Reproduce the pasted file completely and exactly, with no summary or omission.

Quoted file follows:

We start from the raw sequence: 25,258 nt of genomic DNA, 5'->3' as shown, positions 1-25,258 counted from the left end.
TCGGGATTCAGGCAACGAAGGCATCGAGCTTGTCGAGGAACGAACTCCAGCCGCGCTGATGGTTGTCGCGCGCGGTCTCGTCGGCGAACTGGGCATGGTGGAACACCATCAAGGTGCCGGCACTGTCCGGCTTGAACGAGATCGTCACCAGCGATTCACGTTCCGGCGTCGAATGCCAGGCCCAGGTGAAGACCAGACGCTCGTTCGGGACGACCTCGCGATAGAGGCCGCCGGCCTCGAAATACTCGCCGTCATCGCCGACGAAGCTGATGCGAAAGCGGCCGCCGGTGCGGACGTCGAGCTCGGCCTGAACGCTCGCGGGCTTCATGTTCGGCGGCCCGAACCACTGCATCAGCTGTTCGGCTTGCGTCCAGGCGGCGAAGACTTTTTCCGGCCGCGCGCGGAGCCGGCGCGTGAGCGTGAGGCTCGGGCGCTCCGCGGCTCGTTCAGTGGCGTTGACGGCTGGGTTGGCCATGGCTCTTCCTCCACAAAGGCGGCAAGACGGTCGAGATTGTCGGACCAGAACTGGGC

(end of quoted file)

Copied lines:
We start from the raw sequence: 25,258 nt of genomic DNA, 5'->3' as shown, positions 1-25,258 counted from the left end.
TCGGGATTCAGGCAACGAAGGCATCGAGCTTGTCGAGGAACGAACTCCAGCCGCGCTGATGGTTGTCGCGCGCGGTCTCGTCGGCGAACTGGGCATGGTGGAACACCATCAAGGTGCCGGCACTGTCCGGCTTGAACGAGATCGTCACCAGCGATTCACGTTCCGGCGTCGAATGCCAGGCCCAGGTGAAGACCAGACGCTCGTTCGGGACGACCTCGCGATAGAGGCCGCCGGCCTCGAAATACTCGCCGTCATCGCCGACGAAGCTGATGCGAAAGCGGCCGCCGGTGCGGACGTCGAGCTCGGCCTGAACGCTCGCGGGCTTCATGTTCGGCGGCCCGAACCACTGCATCAGCTGTTCGGCTTGCGTCCAGGCGGCGAAGACTTTTTCCGGCCGCGCGCGGAGCCGGCGCGTGAGCGTGAGGCTCGGGCGCTCCGCGGCTCGTTCAGTGGCGTTGACGGCTGGGTTGGCCATGGCTCTTCCTCCACAAAGGCGGCAAGACGGTCGAGATTGTCGGACCAGAACTGGGC